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Ford turns to its bite-sized cars to achieve a meatier market share Down Under
27 Mar 2006
FORD Australia has turned to its Fiesta light car and Focus small car to improve its market share this year as its homegrown Falcon large car and Territory 4WD come under increasing sales pressure.
Noting the rise year-to-date of light-car and small-car sales in Australia, and the decline of large cars and medium 4WDs, Ford Australia president Tom Gorman said the company would rely more heavily on its smaller vehicles in order to achieve a 13.8 per cent share.
This would represent 0.7 per cent above of its 2005 result, or 1.7 per cent ahead of its position YTD.
"The real story for growth has been in the light car segment," said Mr Gorman at the launch of the company’s facelifted Fiesta.
Ford expects to achieve around 600 Fiesta sales a month. To realise this goal, the company has realigned pricing, is promoting the Fiesta’s built-in-Germany uniqueness (not even VW’s Spanish-built Polo can claim this) and has fortified its Zetec sports model.
Last year the outgoing WP Fiesta recorded a monthly average of 433 – up from the 400 that Ford had forecast back at its April 2004 launch – while in February the company recorded its second-best result with 519 units (up from 395 in 2005).
Mr Gorman said consumers would continue to connect with the Fiesta’s high-quality message. He was also adamant that Ford would not discount the Fiesta from its current premium European positioning, stating that going down "the South Korean route is not the answer".
However, as the company works to streamline costs at a production as well as other back-of-house levels, this could shift.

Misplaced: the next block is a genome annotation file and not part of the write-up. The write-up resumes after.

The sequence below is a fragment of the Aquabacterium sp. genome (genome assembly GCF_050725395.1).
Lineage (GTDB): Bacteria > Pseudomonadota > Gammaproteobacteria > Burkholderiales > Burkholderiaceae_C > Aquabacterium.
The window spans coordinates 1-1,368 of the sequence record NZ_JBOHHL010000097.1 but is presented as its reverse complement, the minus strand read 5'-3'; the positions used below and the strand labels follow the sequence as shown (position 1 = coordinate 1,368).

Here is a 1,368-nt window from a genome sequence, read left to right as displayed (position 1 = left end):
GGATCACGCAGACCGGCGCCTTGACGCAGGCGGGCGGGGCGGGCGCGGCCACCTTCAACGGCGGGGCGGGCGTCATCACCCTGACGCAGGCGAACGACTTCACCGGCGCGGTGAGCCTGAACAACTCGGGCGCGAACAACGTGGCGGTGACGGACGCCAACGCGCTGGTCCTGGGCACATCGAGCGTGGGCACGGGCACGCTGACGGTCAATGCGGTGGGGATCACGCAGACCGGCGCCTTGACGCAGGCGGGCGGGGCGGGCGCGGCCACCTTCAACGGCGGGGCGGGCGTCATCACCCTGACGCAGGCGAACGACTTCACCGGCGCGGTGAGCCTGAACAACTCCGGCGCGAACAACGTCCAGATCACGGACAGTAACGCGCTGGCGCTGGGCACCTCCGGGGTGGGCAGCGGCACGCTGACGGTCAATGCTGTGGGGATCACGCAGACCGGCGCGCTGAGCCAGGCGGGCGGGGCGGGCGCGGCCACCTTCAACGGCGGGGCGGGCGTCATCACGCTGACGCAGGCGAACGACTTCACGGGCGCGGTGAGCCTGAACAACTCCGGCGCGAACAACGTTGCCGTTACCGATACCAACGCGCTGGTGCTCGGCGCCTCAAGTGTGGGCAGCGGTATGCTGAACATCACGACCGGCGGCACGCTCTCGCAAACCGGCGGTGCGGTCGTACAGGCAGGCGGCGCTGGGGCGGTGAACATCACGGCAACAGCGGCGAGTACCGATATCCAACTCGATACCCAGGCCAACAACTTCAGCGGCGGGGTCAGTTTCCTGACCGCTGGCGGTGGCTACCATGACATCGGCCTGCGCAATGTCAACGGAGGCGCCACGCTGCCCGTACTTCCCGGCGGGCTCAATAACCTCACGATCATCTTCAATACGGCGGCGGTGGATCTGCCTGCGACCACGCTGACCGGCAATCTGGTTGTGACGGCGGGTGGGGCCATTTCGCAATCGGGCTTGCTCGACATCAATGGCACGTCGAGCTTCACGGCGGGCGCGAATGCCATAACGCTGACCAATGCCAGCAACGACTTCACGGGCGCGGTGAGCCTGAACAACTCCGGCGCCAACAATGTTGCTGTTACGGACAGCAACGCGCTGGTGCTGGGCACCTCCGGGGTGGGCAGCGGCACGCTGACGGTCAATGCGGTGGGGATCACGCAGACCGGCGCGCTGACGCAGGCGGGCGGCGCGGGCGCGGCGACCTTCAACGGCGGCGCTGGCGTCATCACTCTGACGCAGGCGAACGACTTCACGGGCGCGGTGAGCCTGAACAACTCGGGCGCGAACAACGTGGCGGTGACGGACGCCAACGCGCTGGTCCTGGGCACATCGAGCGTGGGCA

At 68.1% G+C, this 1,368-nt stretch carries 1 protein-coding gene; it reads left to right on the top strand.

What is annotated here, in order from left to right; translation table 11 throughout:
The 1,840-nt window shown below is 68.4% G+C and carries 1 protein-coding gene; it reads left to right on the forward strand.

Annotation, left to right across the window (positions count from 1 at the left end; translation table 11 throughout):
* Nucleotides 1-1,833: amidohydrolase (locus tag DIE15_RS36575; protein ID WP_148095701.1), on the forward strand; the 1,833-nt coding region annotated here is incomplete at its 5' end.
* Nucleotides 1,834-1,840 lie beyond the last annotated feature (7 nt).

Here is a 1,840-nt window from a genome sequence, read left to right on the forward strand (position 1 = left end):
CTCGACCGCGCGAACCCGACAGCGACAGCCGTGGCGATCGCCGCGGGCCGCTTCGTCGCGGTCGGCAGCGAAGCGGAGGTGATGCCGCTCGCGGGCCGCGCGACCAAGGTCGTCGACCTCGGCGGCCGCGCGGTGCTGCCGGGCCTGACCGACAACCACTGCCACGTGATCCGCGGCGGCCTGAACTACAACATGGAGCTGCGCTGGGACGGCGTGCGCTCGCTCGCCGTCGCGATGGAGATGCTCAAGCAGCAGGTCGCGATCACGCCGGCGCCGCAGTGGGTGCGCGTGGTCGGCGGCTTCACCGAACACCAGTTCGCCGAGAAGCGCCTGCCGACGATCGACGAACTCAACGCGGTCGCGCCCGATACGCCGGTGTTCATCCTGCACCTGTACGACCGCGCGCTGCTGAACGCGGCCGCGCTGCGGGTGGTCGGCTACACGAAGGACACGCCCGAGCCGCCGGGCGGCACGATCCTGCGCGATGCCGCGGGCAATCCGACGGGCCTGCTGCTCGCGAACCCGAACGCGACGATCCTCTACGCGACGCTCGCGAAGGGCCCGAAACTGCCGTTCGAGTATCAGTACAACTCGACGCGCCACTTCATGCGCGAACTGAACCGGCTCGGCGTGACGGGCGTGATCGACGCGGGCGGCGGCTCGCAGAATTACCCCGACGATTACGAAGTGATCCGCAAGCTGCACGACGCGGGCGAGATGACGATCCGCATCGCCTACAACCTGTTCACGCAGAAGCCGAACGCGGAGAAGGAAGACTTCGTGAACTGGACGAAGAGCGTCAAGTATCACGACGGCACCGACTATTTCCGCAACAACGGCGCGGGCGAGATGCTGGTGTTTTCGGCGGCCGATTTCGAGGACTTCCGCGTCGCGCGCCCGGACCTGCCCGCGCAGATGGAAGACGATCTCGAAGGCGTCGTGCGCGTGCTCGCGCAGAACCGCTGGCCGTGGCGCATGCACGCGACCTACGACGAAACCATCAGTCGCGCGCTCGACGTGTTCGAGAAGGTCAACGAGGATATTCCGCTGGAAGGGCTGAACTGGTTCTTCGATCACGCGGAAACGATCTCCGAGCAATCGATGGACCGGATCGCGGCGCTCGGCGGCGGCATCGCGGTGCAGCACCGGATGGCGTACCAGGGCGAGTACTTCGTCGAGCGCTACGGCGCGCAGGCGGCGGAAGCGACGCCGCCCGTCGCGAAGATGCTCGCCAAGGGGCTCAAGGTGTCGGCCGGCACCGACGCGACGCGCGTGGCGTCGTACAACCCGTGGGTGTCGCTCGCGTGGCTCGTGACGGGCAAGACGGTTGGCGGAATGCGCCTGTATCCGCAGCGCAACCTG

"As we get more efficient and take some cost out, that may give us some more room to be more aggressive (with marketing the Fiesta)," he said.
Similarly, in the small-car segment, the Focus is under pressure to outstrip previous performances. Mr Gorman said he expected the Focus to settle on around 2000 sales a month.
Last month, 987 Focus models found buyers for a 6.1 per cent small-car share – up from 892 and 5.4 per cent for the same time in 2005 – a year in which the average monthly sales for the Focus fell from 2004’s 1047 to 894 units.
This was despite the introduction of the new LS series, which not only addressed virtually every perceived flaw in the previous LR model but also garnered widespread critical acclaim.
Ford Australia blames low supply from the South African source, coupled with unexpectedly high demand for the limited numbers of upper specification LX and Zetec models.
Conversely, it expects to increase sales this year via freer supply and, presumably, a more suitable model mix (less base CL, more LX/Zetec) which better suits Australian small-car buyers’ richer tastes.
"Once we get more supply it will drive a lot of volume there," said Mr Gorman.
The introduction next month of a new hero model – the XR5 Turbo – should also bless Ford’s baby with a halo effect. Already in Europe some critics are proclaiming it as superior to the iconic (and wildly successful in Australia) VW Golf GTI.
Later this year Ford is expected to unveil the Focus CC coupe-convertible that will rival the Peugeot 307 and Renault Megane CC.
On the diesel front, Ford refuses to comment on a Focus oil-burner, although GoAuto understands that a TDCI hatchback is under evaluation.
Also on the four-cylinder front is the arrival of the facelifted Escape with an improved 2.3-litre engine.
At the end of the year Ford will also pitch its all-new Courier, featuring 2.5-litre and 3.0-litre turbo-diesel four-cylinder engines in a larger, roomier and more refined package.
What's coming from Ford:Fiesta update - March
Focus XR5 - April
Focus CC - October
Escape update - October
All-new Courier - November
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